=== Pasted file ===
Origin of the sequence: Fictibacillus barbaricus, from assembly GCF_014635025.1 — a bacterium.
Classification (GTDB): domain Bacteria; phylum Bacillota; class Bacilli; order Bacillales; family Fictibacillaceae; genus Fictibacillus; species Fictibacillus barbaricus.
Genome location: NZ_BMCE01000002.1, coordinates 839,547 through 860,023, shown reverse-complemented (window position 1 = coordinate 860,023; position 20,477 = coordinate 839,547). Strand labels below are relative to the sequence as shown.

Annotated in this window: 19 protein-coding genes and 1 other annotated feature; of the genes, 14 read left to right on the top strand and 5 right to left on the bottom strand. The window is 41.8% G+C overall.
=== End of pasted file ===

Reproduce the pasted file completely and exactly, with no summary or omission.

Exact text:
Origin of the sequence: Fictibacillus barbaricus, from assembly GCF_014635025.1 — a bacterium.
Classification (GTDB): domain Bacteria; phylum Bacillota; class Bacilli; order Bacillales; family Fictibacillaceae; genus Fictibacillus; species Fictibacillus barbaricus.
Genome location: NZ_BMCE01000002.1, coordinates 839,547 through 860,023, shown reverse-complemented (window position 1 = coordinate 860,023; position 20,477 = coordinate 839,547). Strand labels below are relative to the sequence as shown.

Annotated in this window: 19 protein-coding genes and 1 other annotated feature; of the genes, 14 read left to right on the top strand and 5 right to left on the bottom strand. The window is 41.8% G+C overall.